Best Surf Spots In Spain

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As a popular summer destination for tourists due to its beaches and warm climate, Spain remains one of Europe’s best destinations for those looking for a coastal holiday. Needless to say, surfing is a large part of this experience. Let’s find out why.

With a coastline exceeding 4 000 miles and flanked by the Atlantic Ocean to the North and the Mediterranean Sea to the South, Spain boasts a variety of surf conditions that appeal to beginner, intermediate, and experienced surfers, which is rivaled by very few European countries.

As a result of Spain’s variety, it can be a bit difficult for international tourists to decide which areas of Spain’s coastline to visit relative to their own experience, as well as what to expect when surfing in Spain. Let’s explore these concerns now:

What Do I Need To Know About Surfing In Spain?

As one of the most popular tourist destinations in the world, Spain is both accommodating and easy to navigate for international tourists; however, there are a few things to bear in mind if you decide to visit Spain for a surfing trip.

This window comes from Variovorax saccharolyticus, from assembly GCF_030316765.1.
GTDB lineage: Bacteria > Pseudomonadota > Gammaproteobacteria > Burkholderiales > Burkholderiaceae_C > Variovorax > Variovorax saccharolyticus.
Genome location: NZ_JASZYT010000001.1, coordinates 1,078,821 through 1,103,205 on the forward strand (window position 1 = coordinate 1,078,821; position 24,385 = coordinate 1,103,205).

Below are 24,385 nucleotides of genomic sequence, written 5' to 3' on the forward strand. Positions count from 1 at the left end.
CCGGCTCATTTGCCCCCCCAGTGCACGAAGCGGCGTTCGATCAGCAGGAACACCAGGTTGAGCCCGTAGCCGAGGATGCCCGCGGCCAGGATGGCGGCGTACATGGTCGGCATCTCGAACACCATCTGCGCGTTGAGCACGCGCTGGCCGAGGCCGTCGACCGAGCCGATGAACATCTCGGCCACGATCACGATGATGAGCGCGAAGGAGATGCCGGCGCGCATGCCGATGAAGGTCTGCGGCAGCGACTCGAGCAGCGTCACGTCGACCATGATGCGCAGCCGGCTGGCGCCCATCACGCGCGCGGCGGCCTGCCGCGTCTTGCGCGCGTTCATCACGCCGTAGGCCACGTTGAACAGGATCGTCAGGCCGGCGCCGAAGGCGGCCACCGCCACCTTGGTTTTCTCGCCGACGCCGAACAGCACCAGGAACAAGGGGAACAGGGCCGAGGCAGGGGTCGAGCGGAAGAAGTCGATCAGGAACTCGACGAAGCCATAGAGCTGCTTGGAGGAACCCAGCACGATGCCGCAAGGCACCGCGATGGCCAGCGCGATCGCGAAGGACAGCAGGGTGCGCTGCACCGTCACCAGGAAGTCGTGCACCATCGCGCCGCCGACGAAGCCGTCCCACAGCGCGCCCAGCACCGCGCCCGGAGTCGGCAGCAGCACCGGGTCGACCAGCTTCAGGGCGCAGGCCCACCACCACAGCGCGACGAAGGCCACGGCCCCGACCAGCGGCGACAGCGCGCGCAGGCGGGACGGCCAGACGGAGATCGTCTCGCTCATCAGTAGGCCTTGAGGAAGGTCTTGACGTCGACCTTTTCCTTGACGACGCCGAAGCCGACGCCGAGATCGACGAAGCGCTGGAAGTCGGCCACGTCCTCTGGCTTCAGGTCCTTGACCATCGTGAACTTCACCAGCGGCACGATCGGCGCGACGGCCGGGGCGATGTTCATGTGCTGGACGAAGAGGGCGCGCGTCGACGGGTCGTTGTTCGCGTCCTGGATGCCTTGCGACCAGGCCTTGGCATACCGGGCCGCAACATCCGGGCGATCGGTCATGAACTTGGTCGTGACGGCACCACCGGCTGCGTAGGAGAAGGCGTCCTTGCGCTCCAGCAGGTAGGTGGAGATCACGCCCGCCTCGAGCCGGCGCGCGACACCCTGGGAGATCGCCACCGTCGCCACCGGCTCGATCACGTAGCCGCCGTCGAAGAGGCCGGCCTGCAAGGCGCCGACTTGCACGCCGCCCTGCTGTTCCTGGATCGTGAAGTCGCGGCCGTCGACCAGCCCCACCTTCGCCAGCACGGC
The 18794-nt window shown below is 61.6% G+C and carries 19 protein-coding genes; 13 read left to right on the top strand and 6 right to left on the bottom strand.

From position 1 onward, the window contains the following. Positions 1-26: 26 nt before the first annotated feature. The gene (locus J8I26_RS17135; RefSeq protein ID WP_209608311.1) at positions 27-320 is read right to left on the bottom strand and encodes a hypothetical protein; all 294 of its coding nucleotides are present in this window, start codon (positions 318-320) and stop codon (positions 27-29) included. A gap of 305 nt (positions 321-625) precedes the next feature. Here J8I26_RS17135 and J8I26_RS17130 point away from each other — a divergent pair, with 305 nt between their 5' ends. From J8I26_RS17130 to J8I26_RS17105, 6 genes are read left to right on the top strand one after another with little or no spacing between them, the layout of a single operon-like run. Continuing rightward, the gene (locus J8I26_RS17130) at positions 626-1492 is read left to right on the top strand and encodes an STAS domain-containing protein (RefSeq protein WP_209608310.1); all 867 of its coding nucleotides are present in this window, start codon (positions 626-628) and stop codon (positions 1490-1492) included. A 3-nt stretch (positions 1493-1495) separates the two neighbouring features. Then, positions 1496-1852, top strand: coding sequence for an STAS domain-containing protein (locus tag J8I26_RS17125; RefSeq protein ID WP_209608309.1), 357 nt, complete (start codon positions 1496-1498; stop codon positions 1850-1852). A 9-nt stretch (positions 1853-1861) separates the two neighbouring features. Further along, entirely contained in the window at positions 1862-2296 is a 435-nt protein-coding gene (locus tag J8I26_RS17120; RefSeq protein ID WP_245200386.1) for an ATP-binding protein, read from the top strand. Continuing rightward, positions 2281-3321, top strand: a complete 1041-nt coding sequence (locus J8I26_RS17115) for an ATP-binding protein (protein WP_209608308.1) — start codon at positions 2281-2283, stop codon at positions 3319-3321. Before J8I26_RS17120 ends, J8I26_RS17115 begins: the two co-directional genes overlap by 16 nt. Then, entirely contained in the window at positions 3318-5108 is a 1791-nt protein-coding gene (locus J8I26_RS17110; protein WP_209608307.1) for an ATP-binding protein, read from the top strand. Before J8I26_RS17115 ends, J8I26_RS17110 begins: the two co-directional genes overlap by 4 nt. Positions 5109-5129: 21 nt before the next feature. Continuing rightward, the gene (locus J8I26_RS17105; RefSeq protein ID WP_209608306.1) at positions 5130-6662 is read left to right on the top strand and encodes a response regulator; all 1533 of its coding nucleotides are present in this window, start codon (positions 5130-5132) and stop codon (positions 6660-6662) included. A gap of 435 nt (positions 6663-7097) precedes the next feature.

1. When Is The Best Time To Surf In Spain?

Spain is renowned for its diverse topography across its coastline, which includes sweeping golden-sand beaches, rocky cliff faces, as well as access to the Canary Islands; as a result of this diversity, the swell at each surf spot varies considerably.

Therefore, while Spain is considered an all-around holiday and surfing destination as a result of its mild climate, different seasons can significantly alter the ocean swell meaning that the different ocean temperaments appeal to surfers of varying experiences throughout the year.

During the summer between June and October, the swells average three to four feet in height. Meanwhile, the winter months between September and April produce more powerful but consistent waves averaging five and six feet in height.

In this regard, Spain would be seen to mirror other European countries such as France and Portugal that identify summer as having calmer waves that are easier for beginner surfers to ride, while winter produces larger waves for experienced surfers.

Consequently, each season needs to be seen with regard to the area where you want to surf, as this will determine the water conditions and temperatures that require different preparation:

  • Autumn: Northern Spain is considered the best area to visit during winter, as it produces consistent swells suitable for intermediate surfers and challenging enough for beginner surfers. Water temperatures average 60F, meaning that a 2/3mm wetsuit is needed,